In last night’s Season 3 finale of MasterChef Junior, eerily-composed Nathan of San Diego beat Andrew of West Deptford, New Jersey, for the trophy and $100,000 prize. “We’re not necessarily the richest family,” Nathan reminded us—so the prize would be welcome. Nathan’s three-course original menu included a perfectly done herb-crusted rack of lamb and an Earl Grey and Meyer lemon tart with blood-orange coulis. A shower of confetti rained down from the ceiling as his family embraced him.
MasterChef Junior, for the uninitiated, is one of the best competition shows on TV right now. The contestants, who are between ages 8 and 13, whip up dishes like alligator curry and banana-coconut macarons. Gordon Ramsay dials down his usual Ike Turner persona and is gentle and supportive. The kids say things like “I’m here to win, but I’m also here to make friends.” For most of the season they are eliminated in pairs, so no one ever feels singled out. In a TV landscape where sitcoms like Parks and Recreation (RIP) seem to have corned the market on feel-good warmth, MasterChef Junior is the rare reality show notable for its sweetness.
How Parks and Recreation Managed to Survive for Seven Seasons
Being a fan of Parks and Recreation over the past six years has meant loving a show that almost always seemed on the verge of cancellation. During the early seasons, journalists interviewing creator Michael Schur were pretty much required to bring up the show’s low ratings and ask him to gauge its odds of survival—so much so that Schur eventually began to paint life on the Nielsen bubble as a positive. “I’ve come to really enjoy the uncertainty. I think it breeds good ideas,” he told HitFix’s Alan Sepinwall in 2013. And yet, when Parks signs off tomorrow, it will have run seven seasons and 125 episodes: That’s a short run, perhaps, compared to other classic comedies (200 for The Office), but more than enough to avoid the dreaded label of “critically beloved but short-lived” (we will never let go, Happy Endings). So how did Parks manage to overcome low ratings and end its run on its own terms? Let’s do as Leslie Knope would, and make a list of all the pros that kept Pawnee thriving as long as it did.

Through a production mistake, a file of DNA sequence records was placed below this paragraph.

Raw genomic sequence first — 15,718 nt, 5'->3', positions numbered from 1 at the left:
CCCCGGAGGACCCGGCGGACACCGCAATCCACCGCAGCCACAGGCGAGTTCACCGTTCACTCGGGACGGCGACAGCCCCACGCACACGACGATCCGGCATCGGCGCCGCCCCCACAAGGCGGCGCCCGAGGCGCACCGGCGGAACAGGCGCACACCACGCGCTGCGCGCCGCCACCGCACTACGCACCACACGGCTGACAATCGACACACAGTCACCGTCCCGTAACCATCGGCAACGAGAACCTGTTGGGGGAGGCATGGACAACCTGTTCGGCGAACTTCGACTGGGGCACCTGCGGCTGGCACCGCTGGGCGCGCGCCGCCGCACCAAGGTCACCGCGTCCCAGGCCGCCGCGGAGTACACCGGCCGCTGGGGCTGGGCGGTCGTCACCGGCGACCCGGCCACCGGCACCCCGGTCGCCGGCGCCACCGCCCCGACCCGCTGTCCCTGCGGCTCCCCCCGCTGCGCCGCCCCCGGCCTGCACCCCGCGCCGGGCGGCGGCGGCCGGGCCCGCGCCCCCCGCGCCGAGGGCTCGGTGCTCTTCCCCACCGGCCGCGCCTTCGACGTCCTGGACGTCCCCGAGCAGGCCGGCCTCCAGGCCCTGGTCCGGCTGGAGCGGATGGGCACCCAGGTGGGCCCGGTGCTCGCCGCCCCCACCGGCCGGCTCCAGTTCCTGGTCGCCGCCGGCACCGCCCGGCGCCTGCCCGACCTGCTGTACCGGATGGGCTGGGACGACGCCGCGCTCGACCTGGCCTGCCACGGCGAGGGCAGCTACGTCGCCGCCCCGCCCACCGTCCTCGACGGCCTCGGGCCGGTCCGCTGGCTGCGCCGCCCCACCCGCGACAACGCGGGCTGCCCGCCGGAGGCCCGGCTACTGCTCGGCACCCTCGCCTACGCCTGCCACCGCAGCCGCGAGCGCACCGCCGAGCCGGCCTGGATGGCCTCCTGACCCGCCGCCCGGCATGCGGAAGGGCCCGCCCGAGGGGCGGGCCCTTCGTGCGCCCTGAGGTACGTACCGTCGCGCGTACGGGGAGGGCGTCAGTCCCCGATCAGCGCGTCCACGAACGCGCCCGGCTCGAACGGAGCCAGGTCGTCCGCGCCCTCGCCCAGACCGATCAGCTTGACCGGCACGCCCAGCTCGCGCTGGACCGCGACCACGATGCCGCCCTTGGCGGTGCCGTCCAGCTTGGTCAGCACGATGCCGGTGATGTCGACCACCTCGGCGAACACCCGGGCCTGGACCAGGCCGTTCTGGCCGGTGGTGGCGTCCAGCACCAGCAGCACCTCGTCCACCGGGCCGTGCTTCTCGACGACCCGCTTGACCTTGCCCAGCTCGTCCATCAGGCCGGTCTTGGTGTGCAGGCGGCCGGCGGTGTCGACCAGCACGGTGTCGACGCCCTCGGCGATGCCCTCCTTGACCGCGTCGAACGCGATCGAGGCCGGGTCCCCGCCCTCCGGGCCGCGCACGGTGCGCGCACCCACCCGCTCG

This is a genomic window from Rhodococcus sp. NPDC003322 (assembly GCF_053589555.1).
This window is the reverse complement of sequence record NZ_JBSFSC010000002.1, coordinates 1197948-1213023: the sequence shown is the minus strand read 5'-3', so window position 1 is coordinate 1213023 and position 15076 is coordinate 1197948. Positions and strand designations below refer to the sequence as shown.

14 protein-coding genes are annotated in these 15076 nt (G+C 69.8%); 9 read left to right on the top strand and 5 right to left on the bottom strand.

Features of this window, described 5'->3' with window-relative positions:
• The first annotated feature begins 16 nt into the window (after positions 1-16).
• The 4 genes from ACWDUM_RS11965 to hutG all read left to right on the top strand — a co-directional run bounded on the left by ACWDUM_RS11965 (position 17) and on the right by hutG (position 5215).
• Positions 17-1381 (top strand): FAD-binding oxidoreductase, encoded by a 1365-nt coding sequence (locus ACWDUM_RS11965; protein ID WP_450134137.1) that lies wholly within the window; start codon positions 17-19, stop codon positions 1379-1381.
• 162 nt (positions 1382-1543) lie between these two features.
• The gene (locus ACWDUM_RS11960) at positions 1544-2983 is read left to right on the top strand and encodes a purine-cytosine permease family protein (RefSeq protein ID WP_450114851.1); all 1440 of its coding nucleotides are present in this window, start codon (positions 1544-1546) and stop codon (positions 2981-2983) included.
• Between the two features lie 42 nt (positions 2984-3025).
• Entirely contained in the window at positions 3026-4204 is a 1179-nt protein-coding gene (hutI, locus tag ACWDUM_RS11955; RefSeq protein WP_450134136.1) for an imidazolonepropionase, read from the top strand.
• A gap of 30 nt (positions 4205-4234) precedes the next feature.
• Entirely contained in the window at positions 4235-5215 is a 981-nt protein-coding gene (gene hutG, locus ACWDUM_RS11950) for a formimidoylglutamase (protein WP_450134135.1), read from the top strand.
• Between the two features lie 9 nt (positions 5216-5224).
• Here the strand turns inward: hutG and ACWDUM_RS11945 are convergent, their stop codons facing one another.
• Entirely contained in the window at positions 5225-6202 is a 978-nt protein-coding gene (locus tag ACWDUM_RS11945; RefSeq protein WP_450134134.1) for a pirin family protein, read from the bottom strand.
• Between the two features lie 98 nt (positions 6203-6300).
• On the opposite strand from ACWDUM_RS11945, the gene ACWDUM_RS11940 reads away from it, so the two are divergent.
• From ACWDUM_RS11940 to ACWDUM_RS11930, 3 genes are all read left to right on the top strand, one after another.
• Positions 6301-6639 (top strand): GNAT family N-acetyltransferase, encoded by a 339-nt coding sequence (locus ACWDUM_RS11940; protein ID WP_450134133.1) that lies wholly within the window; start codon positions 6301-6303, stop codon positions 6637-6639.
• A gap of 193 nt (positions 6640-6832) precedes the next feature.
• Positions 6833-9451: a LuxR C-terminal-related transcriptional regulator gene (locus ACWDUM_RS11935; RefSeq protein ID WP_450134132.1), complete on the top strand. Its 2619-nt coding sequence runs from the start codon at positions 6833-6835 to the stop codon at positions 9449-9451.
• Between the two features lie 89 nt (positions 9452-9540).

How to Magically Transform a Carrot Into a Net—and Why You Should Want To
This week’s viral cooking video—appearing on sites as wide-ranging as Gizmodo,Grub Street, and the Irish Examiner—shows a chef turning a carrot into a net. It will definitely make you think Whoa, dude—or as the OC Weekly put it, “I Don’t Know What Happened to This Carrot, But It Was Magical.” It also made us ask ourselves a question none of these posts were answering, which is “Why would you want to turn a carrot into a net?”
Parks and Recreation Outshined The Office
This article originally appeared in Vulture.
It’s hard to remember now, but back in 2008, Parks and Recreation—before it was Parks and Recreation—was maybe going to be a spinoff of The Office. That’s not how things ended up, clearly, but the shows share plenty of DNA: creators Greg Daniels and Mike Schur, a mockumentary format, Rashida Jones, etc. While The Office held much stronger ratings and a longer run, Parks will close its seven seasons as the more successful show. Best episodes versus best episodes, The Office and Parks are perhaps evenly matched. But The Office had so many bad episodes in its nine-season run, whereas Parks’ lowest lows are pretty mild. Legacy-wise, Parks is going out pretty close to the top of its game. The Office went out … not that way.
Best Coast’s New Song Is a Glorious, if Predictable, Celebration of California
Back in 2012, indie duo Best Coast were more than a band—they were leaders of a strange resurgence in blissed-out beach rock, with outfits like Wavves and Real Estate trading in similar shades of Zen lyricism and shimmering pop melody. Now, three years later, the band is releasing major-label debut California Nights, and the title track is a soaring, hypnotic ballad that should erase doubts about a rusty return.